Banking revenue comes from two major sources: fees and interest rates.
Banks may charge a monthly or annual fee for having a certain type of account. They also may charge additional fees for certain types of activities in those accounts.
Don’t overlook those additional fees because they can be a major part of a bank’s revenues. That means they may be what costs you the most for a particular type of account.
For example, the Consumer Financial Protection Bureau (CFPB) estimates that overdraft and non-sufficient funds (NSF) fees totaled over $15 billion in 2019. The CFPB found these fees generally exceed $30 per occurrence. Worse, if you have multiple transactions while your account is overdrafted, you could be charged several of those fees at once.
Thus, overdrafting your checking account by a few dollars could cost you over a hundred dollars in fees.
As another example, the CFPB found that credit card late fees cost consumers $14 billion in 2019. This represented over half the fee revenue credit cards earned from their customers.
Thus, even if you pick a credit card with no monthly fees, you could still pay a lot of money in fees depending on how you use the card.
So, whether it’s a deposit account or a credit card, always read the full fee schedule for any banking product before you sign up.
Banks also earn money by charging interest on amounts consumers borrow. This includes credit card balances as well as mortgages and other loans.
Of course, besides charging interest on borrowed money, banks also pay interest to customers on deposits. However, a key to how banks make money is that they charge more interest for the money you borrow than they pay for the money you deposit with them.
The chart below shows average interest rates on several different types of banking products. The ones in red are products that charge you interest. The ones in green are products that pay you interest. As you can see, the interest rates you pay are much higher – so much so that the ones in green are hardly visible!
The chart was based on the latest available data as of early April 2022 from Freddie Mac, the Federal Reserve, and the FDIC.
As explained below, both fees and interest rates should factor heavily in your decision when choosing a bank.
Choosing a Bank
Based on this background of how banks operate, the following are some tips on choosing a bank.
Focus product by product
Each bank has different strengths and weaknesses. Since you may have a variety of banking needs, don’t lock yourself into having all your accounts at one bank.
For example, one bank might have the highest-yielding CDs. Another bank might offer the best low-interest, no-fee credit card.
In that case, you’d be better off getting these products at different banks. After all, with so much banking being done online these days, it really isn’t much more convenient to do all your banking in one place.
Choosing the best product regardless of where your other accounts are located frees you up to find the best deal for each type of account.
Consider both fees and interest
As described earlier, banks make money on both fees and interest charges. Be sure to take both into account when choosing a bank.
Checking accounts are a great example. Some checking accounts boast that they pay interest, but pretty much all checking account interest rates are very low. If an account will earn you a few dollars in interest every month but charge you a $15 fee, you aren’t coming out ahead.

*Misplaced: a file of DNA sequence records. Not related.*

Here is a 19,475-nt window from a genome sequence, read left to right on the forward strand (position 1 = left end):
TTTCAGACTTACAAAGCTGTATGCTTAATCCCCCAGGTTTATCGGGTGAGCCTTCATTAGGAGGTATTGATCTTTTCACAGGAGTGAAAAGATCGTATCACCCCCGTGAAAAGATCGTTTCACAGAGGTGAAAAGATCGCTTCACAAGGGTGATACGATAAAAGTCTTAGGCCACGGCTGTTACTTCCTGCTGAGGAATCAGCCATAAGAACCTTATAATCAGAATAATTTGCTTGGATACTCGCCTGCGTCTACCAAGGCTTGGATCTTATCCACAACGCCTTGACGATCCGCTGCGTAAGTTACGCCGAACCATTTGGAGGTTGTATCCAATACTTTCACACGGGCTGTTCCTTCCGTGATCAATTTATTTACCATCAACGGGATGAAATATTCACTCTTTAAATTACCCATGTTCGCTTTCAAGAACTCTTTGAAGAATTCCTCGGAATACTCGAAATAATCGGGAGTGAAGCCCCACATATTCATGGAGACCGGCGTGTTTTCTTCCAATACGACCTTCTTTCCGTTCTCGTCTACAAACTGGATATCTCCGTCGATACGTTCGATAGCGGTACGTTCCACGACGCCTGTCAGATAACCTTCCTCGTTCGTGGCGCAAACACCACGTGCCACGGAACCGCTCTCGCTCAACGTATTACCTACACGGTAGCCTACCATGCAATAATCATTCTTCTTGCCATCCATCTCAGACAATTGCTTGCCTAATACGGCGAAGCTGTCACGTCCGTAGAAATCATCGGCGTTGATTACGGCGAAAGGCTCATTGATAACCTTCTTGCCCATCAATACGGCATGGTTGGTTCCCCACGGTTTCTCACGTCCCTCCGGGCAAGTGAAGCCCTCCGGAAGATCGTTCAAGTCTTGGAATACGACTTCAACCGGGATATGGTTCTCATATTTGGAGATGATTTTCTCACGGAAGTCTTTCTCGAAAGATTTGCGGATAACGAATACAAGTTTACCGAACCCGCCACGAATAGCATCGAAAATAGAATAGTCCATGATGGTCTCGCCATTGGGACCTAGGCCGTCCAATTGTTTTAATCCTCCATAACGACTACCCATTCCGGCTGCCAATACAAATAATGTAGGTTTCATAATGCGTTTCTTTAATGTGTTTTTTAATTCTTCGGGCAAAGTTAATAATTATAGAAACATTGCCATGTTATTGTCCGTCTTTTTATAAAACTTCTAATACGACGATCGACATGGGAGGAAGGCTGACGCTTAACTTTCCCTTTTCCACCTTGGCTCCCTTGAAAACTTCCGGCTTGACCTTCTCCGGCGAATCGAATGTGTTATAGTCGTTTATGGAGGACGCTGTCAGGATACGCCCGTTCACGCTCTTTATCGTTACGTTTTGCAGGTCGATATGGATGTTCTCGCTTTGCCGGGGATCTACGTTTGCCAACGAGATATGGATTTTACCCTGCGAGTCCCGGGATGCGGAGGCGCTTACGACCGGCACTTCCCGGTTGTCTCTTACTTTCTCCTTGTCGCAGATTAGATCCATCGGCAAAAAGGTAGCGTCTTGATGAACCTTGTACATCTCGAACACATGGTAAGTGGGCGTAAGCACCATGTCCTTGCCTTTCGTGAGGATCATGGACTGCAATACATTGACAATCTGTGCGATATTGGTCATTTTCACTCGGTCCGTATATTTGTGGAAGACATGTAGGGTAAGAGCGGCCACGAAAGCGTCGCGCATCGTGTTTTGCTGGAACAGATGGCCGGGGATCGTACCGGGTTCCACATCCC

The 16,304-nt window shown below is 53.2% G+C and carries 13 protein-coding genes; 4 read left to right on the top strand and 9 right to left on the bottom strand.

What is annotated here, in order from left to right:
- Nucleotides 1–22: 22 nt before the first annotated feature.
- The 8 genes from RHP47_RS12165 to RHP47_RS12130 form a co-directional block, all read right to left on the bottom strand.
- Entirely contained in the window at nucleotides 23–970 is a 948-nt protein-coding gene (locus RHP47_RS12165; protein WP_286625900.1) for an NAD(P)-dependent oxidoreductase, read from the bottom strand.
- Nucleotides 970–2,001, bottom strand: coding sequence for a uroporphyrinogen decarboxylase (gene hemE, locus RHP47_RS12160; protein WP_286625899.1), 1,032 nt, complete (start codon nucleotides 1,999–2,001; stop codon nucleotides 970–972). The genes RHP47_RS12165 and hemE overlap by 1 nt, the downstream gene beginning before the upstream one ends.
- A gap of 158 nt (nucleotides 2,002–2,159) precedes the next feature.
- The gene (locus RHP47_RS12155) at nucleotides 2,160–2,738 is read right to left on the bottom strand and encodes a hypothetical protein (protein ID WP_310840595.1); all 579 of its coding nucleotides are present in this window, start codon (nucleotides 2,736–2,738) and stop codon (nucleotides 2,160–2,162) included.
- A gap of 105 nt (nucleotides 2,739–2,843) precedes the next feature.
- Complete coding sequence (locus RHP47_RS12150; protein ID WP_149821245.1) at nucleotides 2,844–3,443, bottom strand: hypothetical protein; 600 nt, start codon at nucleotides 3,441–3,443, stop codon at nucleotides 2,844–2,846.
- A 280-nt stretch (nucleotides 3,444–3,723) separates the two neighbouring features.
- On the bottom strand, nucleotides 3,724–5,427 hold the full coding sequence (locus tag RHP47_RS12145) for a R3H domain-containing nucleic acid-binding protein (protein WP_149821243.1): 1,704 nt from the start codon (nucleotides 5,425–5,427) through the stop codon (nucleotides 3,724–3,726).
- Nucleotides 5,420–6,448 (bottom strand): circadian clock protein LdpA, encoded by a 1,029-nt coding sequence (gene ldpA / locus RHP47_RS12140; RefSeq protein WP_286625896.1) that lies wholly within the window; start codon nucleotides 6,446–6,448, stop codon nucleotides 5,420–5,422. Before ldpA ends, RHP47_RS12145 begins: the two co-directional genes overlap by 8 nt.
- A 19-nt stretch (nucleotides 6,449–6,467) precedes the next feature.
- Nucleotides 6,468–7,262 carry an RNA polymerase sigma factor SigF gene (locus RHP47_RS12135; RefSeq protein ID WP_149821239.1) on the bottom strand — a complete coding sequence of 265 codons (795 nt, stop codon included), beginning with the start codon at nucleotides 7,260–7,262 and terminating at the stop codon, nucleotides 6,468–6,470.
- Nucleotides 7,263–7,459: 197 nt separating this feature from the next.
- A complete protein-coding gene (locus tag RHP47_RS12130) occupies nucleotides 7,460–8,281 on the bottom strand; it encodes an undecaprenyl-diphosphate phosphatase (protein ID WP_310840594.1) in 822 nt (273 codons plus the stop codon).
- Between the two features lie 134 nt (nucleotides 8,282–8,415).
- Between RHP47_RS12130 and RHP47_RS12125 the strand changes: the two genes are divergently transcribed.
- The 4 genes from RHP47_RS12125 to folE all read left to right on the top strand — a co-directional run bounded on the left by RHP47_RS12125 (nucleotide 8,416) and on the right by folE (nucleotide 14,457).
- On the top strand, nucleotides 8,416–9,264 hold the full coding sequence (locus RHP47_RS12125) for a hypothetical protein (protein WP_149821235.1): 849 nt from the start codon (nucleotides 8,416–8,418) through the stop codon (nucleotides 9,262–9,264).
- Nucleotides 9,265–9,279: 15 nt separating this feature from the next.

Plan your usage
Knowing how you are likely to use an account helps a lot when it comes to comparing fees, interest, and other features.
Take credit cards for example. It’s always a good idea to look for a credit card with no annual fee, but this is an especially good value if you plan on paying your balance off in full every month.
For that type of credit card customer, having no fees allows you to use the card for free. If you can also get a card that pays good rewards, that sweetens the deal all the more.
On the other hand, if you know you’ll regularly carry a balance on your credit card, the interest rate becomes more important. A high interest rate could easily cost you more than the value of any rewards you earn.
It also matters if you expect to at least make the minimum required payment on time every month. If you occasionally miss a payment, you need to pay close attention to late fees when choosing a credit card.
That’s just one example of how the cost of a banking product depends on how you use it. For that reason, the same bank may not always be the best choice for different types of customers.
Fortunately, online resources can provide you with information on multiple bank products all in one place, to make comparison shopping easier.
How do banks make money if I pay off my credit card balance every month?
If you pay off your balance every month, you can avoid fees and interest charges. Banks know some customers will do this, but those who don’t ensure that banks will profit from cards. Also, merchants a fee to the bank for processing the purchases their customers make with credit cards.
Are online banks as safe as traditional banks?
Increasingly, online banks and traditional banks are the same. As long as they have federally-insured deposits, your money is safe with either one. There can be some added risks to banking online, but you can minimize these risks by being careful with your passwords and not accessing your accounts on public networks.
What type of account should I choose for Direct Deposit of my paycheck?
You can have your paycheck deposited into a savings or checking account. People often choose a checking account because they can readily pay bills with that account. However, it may help you save money to have your pay deposited to a savings account, and then a monthly allowance transferred to your checking account for bill payments and other expenses.